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Old 06-11-2021, 11:58 AM   #3
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Yes we are kind of locked into living near our kids in PNW where housing prices are crazy. House price is pretty locked in unfortunately for the area we are looking at.
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Old 06-11-2021, 12:04 PM   #4
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Yes we are kind of locked into living near our kids in PNW where housing prices are crazy. House price is pretty locked in unfortunately for the area we are looking at.
That's tough then, but I DO envy you! I used to live in Seattle and still love Pac10 country!
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Old 06-11-2021, 12:13 PM   #5
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If you can vary your expenses, then your success chances will go up. You didn't give us enough data to help you, but dropping $900K on a house out of a portfolio of $1.6M seems likely to cause financial pain later.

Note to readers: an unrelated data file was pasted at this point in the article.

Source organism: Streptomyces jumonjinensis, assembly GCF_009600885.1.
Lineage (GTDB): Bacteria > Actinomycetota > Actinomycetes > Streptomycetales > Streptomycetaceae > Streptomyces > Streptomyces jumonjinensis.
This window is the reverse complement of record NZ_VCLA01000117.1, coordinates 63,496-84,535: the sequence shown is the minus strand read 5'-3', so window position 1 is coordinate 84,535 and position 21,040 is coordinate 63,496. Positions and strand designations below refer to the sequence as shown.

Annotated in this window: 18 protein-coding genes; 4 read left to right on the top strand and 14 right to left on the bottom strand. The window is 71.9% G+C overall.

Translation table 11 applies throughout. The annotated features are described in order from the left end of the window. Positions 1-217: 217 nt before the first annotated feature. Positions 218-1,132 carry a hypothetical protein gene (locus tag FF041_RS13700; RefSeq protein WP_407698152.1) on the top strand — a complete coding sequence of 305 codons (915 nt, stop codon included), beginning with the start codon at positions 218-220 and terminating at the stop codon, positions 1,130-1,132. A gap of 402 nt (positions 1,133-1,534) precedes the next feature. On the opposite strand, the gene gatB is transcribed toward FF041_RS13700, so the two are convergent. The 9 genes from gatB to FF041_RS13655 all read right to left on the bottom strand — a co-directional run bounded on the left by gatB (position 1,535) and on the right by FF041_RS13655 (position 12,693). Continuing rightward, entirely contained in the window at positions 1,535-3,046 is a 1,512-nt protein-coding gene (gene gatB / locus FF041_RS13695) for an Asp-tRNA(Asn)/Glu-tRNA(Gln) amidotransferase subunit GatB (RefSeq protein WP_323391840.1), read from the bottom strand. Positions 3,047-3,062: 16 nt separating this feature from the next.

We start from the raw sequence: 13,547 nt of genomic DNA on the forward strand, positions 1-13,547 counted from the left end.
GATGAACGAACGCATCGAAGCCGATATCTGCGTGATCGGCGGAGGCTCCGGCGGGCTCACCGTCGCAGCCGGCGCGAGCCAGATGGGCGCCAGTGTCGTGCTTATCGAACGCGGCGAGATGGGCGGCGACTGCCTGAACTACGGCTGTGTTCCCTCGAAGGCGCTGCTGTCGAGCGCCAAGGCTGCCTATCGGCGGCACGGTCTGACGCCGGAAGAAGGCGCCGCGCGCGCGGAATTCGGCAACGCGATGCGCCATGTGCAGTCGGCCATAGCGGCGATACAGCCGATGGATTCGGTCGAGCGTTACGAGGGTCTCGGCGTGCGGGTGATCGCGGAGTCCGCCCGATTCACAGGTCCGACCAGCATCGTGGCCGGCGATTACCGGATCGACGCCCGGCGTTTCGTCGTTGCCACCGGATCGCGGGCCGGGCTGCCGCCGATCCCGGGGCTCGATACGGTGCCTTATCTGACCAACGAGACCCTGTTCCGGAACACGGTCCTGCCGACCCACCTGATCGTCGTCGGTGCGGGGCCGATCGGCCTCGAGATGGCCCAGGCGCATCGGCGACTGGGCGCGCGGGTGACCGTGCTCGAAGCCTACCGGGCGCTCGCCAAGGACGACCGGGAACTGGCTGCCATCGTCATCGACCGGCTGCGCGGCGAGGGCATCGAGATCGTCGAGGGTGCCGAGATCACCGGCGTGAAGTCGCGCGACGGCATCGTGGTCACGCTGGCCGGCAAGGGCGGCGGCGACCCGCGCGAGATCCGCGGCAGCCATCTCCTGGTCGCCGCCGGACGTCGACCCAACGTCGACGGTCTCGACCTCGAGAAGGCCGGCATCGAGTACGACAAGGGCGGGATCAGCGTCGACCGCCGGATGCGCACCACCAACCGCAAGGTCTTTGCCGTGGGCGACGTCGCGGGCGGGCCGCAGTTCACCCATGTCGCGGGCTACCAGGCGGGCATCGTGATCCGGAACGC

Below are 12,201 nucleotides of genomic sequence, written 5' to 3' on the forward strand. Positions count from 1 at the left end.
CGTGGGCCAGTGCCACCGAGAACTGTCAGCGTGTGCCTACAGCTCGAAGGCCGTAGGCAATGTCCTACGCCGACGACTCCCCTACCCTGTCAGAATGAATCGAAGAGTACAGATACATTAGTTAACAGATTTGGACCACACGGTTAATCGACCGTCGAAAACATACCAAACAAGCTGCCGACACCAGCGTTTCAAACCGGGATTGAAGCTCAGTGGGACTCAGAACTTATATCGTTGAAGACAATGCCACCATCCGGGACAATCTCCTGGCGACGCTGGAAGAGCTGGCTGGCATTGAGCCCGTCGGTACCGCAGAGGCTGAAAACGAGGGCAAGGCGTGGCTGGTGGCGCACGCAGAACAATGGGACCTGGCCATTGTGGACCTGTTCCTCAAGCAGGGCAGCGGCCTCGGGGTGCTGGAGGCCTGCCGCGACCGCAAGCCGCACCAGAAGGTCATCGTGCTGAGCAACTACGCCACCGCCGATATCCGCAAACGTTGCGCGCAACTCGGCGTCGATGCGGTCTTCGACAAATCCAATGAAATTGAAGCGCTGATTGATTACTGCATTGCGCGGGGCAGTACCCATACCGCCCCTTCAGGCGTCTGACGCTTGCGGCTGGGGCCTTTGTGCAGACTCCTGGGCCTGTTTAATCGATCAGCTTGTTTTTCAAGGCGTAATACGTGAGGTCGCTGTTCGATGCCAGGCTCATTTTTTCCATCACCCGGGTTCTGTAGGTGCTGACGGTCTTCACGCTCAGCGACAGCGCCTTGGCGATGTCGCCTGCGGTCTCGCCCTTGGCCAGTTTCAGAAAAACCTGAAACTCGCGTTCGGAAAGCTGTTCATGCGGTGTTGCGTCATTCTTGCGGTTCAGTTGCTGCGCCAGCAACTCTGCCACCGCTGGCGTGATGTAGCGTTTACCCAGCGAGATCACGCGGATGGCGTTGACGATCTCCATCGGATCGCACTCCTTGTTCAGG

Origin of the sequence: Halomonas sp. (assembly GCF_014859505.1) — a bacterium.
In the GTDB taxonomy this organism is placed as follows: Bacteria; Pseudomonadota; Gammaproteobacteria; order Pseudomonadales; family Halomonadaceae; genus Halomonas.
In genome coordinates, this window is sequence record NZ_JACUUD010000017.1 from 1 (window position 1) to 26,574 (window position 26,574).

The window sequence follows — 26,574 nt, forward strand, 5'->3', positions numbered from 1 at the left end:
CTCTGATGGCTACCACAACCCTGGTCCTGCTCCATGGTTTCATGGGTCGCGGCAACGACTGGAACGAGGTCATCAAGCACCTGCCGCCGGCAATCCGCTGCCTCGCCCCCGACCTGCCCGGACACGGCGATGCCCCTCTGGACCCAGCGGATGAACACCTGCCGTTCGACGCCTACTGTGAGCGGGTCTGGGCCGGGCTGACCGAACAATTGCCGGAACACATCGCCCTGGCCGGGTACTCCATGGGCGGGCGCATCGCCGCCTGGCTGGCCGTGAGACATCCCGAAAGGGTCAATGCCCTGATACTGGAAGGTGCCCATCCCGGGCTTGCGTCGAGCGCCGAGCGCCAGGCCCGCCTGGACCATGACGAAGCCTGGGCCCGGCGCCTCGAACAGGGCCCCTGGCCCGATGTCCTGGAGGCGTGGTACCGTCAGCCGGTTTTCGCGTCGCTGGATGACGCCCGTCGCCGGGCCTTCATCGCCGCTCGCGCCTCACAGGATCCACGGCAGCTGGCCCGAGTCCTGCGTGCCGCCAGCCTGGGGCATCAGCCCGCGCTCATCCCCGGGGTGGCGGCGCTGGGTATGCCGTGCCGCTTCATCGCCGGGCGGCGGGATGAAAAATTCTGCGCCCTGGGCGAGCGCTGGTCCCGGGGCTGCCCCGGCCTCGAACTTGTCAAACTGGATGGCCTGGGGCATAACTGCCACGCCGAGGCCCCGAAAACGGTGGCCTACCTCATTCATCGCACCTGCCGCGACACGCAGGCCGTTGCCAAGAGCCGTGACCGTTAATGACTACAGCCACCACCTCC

Before you get too deep into the real estate discussion, find out what mortgage you qualify for, retirees often find it hard to get them and you don't have an overwhelming amount of assets.
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Old 06-11-2021, 12:29 PM   #6
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Are you sure you're going to stay in one place for 10+years and not get the itch to sail again? If not, it might be worth it to consider looking for long-term rentals if you're in a really expensive market like Seattle. I know rental properties are generally not as nice as ones you'd buy, but if you still get the itch to travel/sail for extended periods throughout the year its much less to worry about.

I'd personally use your taxable + cash to get as close to no mortgage as possible. For example, if you only put ~40% down and take out a $500k mortgage for 30 years @ 2.75%, your payments will be $2041/mo which if you're assuming 3% SWR, you'll need $816k in investments to cover the payment in addition to ~$350k down. Plus, pulling more from the retirement accounts each year to cover the mortgage, will likely bump you into a higher tax bracket.